N.B. Here is another guest blog by the Manolo’s friend Sarah, who last time posted about the Shakespearean Stockings
The Manolo and I have had a bit of email correspondence, from time to time, on the entrancing subject of la nostalgie de la boue—longing for the mud— wherein otherwise apparently sensible people spend a few thousand dollars on clothing that appears to have been grabbed from the rag bag moments before being used to shove into a gap that is allowing the fierce winter winds to penetrate one’s attic garret while one burns blog posts to keep warm.
At the far end of the scale from this is the formal, mannered, perfect-in-every-detail, extensively focused on cravats and crinolines kind of style that, for me, is all about the movie, The Scarlet Pimpernel…
…and Grace Kelly, in Rear Window.
Somewhere in an erotically-charged sweet spot between the two extremes though, is the delicious notion of déshabille—careful carelessness, artful artlessness, delicately tousled perfection. This is where poetry lives. And poetry lives here because déshabille is all about suggestion, implication, nuance, and detail.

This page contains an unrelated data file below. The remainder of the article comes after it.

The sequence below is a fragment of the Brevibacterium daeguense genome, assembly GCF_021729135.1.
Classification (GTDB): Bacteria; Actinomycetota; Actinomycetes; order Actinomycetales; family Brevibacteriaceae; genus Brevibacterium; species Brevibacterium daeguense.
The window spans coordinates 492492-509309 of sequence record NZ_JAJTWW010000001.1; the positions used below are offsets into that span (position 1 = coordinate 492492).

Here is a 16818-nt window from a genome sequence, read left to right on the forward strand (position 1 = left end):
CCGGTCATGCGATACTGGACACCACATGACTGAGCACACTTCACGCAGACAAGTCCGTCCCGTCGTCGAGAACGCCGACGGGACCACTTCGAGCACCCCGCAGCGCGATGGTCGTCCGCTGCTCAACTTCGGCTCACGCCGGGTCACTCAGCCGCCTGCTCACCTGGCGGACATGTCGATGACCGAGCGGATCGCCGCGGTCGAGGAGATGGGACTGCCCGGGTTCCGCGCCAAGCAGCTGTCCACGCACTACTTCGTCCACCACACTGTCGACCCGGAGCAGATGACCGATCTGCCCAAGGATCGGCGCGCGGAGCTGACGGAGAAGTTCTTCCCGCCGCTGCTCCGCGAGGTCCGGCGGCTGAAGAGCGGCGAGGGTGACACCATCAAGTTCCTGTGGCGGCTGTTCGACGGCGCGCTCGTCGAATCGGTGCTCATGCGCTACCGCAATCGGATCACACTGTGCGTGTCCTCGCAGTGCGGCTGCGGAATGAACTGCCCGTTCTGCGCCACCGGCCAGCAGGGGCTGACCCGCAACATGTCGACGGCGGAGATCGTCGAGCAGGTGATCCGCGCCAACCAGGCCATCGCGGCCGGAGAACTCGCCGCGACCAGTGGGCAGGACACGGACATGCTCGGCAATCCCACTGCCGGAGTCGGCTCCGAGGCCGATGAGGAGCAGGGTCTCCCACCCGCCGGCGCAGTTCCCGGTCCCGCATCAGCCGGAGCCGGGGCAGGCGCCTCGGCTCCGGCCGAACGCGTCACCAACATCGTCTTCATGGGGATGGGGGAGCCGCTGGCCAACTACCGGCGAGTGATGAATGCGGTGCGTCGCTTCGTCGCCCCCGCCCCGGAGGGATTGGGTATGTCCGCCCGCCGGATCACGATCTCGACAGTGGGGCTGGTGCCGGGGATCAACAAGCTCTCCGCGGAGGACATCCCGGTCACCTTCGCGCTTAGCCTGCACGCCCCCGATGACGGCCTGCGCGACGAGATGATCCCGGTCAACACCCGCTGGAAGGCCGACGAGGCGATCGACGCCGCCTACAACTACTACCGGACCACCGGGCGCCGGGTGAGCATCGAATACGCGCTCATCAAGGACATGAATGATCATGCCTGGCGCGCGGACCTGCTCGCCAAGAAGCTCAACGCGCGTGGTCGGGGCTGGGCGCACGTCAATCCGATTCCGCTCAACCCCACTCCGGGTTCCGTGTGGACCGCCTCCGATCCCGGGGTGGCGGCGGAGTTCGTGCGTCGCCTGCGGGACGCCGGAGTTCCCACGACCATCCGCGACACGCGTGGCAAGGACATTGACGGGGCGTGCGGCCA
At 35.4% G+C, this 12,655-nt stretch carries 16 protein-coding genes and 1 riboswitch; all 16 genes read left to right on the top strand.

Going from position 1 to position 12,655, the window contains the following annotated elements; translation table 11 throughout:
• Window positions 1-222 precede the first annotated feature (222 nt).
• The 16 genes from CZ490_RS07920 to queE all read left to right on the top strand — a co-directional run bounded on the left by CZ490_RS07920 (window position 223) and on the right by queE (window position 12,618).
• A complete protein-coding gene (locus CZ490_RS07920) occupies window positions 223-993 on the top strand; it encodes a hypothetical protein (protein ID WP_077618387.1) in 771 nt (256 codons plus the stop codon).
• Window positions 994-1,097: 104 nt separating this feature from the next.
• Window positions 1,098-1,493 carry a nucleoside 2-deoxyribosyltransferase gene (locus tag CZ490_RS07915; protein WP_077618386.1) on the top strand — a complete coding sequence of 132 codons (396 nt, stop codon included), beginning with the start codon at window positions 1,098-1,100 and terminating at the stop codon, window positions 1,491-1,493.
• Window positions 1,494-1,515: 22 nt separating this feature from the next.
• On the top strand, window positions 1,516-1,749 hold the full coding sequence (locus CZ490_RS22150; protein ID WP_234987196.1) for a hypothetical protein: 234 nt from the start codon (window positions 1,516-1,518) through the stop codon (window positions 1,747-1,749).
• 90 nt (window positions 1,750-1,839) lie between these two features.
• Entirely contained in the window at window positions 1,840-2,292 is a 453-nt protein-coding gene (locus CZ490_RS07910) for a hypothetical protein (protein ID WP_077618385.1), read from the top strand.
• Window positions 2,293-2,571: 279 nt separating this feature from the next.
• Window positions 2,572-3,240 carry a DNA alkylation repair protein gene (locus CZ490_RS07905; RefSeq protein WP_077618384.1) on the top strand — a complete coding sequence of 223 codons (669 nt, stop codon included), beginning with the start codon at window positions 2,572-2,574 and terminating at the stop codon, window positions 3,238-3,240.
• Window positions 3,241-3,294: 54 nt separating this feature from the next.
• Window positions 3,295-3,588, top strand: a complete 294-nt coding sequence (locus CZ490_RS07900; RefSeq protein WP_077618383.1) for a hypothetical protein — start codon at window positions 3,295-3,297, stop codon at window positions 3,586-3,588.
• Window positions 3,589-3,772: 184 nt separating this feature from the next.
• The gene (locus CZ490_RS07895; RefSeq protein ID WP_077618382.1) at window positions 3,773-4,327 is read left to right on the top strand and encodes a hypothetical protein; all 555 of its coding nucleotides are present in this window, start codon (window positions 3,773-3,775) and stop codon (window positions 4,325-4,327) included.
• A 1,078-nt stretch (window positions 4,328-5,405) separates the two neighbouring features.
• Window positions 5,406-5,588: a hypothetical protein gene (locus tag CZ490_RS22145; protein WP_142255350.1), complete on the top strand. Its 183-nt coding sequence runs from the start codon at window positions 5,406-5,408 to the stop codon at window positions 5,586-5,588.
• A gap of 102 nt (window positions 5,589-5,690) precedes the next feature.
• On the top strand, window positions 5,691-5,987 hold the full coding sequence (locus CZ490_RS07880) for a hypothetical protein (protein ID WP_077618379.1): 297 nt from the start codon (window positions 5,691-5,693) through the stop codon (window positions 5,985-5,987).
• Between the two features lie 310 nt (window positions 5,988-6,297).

Déshabille is what inspired Robert Herrick, one of my seventeenth century poetic darlings, to write his poem “Delight in Disorder.”
A sweet disorder in the dress
Kindles in clothes a wantonness:
A lawn about the shoulders thrown
Into a fine distraction:
An erring lace which here and there
Enthrals the crimson stomacher:
A cuff neglectful, and thereby
Ribbons to flow confusedly:
A winning wave (deserving note)
In the tempestuous petticoat:
A careless shoe-string, in whose tie
I see a wild civility:
Do more bewitch me than when art
Is too precise in every part.
Déshabille is that moment in Guys and Dolls when Sky Masterson tells Sarah Brown that she’s “all buttoned up…except for one button.”
Déshabille is this, the most famous of moments in the literary history of the shoe :
Déshabille is not, however, this: